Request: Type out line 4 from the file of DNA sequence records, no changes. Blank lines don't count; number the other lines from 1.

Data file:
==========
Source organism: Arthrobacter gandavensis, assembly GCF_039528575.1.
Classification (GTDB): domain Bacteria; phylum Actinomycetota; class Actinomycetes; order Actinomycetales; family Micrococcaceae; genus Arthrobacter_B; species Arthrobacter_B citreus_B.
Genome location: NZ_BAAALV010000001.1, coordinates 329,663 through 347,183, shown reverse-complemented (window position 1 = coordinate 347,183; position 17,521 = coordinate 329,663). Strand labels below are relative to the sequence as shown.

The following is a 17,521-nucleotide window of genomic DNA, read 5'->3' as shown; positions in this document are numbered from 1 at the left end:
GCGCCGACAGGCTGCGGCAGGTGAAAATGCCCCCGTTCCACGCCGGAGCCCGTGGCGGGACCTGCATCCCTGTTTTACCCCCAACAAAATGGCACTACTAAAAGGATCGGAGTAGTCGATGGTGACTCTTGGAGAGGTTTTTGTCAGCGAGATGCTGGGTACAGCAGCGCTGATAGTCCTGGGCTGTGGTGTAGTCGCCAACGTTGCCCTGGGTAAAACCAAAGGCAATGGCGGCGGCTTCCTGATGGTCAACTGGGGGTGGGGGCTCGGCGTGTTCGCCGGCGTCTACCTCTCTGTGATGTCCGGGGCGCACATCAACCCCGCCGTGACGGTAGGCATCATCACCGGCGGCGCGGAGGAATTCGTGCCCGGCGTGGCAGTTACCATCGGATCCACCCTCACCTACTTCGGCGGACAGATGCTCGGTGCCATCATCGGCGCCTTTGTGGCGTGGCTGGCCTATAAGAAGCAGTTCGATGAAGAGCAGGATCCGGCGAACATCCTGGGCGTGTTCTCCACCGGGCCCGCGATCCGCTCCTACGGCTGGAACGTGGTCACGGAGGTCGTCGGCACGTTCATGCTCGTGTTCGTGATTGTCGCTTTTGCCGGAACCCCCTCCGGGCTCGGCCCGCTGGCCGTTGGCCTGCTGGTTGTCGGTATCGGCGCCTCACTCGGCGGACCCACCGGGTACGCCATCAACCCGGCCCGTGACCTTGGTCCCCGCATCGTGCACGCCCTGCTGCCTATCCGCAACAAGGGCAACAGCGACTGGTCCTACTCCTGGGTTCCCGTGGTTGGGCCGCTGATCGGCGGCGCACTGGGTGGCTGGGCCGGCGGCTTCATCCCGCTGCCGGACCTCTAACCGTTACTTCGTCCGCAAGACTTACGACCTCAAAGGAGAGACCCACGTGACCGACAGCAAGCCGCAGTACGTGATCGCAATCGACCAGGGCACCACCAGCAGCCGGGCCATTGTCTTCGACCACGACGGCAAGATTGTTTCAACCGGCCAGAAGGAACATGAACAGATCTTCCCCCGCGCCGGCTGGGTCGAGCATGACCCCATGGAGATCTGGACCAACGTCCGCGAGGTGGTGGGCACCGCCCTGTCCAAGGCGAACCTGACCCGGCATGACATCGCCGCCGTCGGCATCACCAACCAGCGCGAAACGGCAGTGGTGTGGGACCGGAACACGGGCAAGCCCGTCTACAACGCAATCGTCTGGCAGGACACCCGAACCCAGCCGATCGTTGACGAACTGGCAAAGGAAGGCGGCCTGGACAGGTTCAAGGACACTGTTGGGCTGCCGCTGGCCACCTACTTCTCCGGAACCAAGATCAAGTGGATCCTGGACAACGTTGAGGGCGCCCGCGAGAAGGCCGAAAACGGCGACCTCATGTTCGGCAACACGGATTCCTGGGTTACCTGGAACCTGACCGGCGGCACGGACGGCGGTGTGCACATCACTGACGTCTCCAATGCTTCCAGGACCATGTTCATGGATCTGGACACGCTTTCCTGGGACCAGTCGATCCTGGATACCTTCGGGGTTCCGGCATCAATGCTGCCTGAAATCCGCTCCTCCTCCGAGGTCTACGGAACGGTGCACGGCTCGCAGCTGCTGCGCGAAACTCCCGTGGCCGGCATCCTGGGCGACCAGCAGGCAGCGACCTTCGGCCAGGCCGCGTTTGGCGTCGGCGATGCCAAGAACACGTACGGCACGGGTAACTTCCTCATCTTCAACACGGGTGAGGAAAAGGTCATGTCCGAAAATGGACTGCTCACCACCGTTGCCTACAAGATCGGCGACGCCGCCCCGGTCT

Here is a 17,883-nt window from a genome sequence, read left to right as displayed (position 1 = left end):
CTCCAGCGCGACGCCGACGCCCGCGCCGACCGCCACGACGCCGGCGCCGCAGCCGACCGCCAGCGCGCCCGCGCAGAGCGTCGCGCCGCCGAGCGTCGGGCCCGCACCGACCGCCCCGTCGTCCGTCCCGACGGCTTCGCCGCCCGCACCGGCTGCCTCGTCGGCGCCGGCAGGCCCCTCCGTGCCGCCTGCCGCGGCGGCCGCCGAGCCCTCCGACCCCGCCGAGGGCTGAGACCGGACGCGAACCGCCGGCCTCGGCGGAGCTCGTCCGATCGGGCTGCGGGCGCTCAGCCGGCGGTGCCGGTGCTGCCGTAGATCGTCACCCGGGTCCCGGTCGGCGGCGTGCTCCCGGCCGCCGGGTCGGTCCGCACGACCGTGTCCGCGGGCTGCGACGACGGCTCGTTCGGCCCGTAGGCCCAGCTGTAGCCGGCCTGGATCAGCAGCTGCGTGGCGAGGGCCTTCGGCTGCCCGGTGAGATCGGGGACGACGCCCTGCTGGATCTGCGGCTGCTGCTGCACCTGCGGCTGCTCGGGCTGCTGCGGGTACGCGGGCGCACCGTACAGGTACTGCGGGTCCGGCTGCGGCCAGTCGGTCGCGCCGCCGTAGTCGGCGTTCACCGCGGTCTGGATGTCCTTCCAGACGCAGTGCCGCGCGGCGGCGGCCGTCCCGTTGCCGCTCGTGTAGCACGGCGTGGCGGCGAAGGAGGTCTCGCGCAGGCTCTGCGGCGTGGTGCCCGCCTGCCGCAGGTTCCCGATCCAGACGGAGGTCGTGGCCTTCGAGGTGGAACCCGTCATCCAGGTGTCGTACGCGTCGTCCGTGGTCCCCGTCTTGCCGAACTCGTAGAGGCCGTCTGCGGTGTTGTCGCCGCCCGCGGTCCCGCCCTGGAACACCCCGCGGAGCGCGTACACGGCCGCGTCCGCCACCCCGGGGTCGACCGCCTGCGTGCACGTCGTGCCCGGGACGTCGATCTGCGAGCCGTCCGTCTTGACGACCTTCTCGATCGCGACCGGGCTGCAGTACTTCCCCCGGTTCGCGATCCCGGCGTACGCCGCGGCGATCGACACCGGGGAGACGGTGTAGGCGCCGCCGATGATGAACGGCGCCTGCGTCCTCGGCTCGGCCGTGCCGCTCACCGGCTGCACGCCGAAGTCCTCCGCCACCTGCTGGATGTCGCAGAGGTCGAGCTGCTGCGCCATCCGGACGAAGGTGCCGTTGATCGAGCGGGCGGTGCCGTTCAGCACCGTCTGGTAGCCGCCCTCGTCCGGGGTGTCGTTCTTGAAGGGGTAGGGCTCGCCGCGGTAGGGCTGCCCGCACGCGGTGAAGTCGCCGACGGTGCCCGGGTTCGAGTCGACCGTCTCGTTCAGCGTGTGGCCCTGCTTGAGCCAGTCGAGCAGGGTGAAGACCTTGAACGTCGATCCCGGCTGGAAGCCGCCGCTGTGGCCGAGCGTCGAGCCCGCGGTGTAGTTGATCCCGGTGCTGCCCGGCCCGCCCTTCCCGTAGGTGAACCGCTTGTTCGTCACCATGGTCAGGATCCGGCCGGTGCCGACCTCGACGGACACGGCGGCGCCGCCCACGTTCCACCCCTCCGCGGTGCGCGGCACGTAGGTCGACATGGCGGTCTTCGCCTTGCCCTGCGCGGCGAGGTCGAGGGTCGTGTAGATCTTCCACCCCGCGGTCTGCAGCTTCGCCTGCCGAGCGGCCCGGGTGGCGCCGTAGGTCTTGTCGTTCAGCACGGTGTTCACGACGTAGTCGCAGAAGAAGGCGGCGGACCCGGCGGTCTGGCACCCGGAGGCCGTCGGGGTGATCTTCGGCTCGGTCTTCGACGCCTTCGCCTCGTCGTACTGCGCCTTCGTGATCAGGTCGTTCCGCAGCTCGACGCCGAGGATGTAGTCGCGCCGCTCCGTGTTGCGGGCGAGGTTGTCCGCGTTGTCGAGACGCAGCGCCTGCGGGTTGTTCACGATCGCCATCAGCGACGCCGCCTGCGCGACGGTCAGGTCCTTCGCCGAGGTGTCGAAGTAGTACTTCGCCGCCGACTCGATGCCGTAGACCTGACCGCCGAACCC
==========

The following is a 17,521-nucleotide window of genomic DNA, read 5'->3' as shown; positions in this document are numbered from 1 at the left end: